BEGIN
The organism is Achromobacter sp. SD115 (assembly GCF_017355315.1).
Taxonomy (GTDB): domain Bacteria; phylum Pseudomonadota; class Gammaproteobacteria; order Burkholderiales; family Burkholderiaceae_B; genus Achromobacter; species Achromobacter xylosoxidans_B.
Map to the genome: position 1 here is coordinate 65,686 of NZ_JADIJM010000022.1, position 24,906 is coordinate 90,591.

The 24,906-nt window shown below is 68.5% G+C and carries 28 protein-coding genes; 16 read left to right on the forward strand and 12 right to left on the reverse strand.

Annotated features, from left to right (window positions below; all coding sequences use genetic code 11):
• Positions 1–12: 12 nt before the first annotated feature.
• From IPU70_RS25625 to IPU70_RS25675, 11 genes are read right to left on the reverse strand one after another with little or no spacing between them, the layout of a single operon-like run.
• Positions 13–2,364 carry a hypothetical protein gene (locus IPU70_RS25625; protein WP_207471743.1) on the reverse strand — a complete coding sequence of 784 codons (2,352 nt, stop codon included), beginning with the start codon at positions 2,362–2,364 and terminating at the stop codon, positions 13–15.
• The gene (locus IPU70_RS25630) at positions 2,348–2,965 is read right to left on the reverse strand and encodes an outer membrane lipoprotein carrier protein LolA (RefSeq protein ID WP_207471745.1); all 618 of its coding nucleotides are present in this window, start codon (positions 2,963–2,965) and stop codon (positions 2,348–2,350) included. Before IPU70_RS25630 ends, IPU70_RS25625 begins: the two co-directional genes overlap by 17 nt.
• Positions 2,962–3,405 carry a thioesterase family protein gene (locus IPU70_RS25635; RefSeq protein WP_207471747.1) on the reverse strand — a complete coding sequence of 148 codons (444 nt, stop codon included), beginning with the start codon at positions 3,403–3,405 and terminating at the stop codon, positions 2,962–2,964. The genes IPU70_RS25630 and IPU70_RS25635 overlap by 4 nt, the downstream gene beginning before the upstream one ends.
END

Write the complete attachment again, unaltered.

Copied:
The organism is Achromobacter sp. SD115 (assembly GCF_017355315.1).
Taxonomy (GTDB): domain Bacteria; phylum Pseudomonadota; class Gammaproteobacteria; order Burkholderiales; family Burkholderiaceae_B; genus Achromobacter; species Achromobacter xylosoxidans_B.
Map to the genome: position 1 here is coordinate 65,686 of NZ_JADIJM010000022.1, position 24,906 is coordinate 90,591.

The 24,906-nt window shown below is 68.5% G+C and carries 28 protein-coding genes; 16 read left to right on the forward strand and 12 right to left on the reverse strand.

Annotated features, from left to right (window positions below; all coding sequences use genetic code 11):
• Positions 1–12: 12 nt before the first annotated feature.
• From IPU70_RS25625 to IPU70_RS25675, 11 genes are read right to left on the reverse strand one after another with little or no spacing between them, the layout of a single operon-like run.
• Positions 13–2,364 carry a hypothetical protein gene (locus IPU70_RS25625; protein WP_207471743.1) on the reverse strand — a complete coding sequence of 784 codons (2,352 nt, stop codon included), beginning with the start codon at positions 2,362–2,364 and terminating at the stop codon, positions 13–15.
• The gene (locus IPU70_RS25630) at positions 2,348–2,965 is read right to left on the reverse strand and encodes an outer membrane lipoprotein carrier protein LolA (RefSeq protein ID WP_207471745.1); all 618 of its coding nucleotides are present in this window, start codon (positions 2,963–2,965) and stop codon (positions 2,348–2,350) included. Before IPU70_RS25630 ends, IPU70_RS25625 begins: the two co-directional genes overlap by 17 nt.
• Positions 2,962–3,405 carry a thioesterase family protein gene (locus IPU70_RS25635; RefSeq protein WP_207471747.1) on the reverse strand — a complete coding sequence of 148 codons (444 nt, stop codon included), beginning with the start codon at positions 3,403–3,405 and terminating at the stop codon, positions 2,962–2,964. The genes IPU70_RS25630 and IPU70_RS25635 overlap by 4 nt, the downstream gene beginning before the upstream one ends.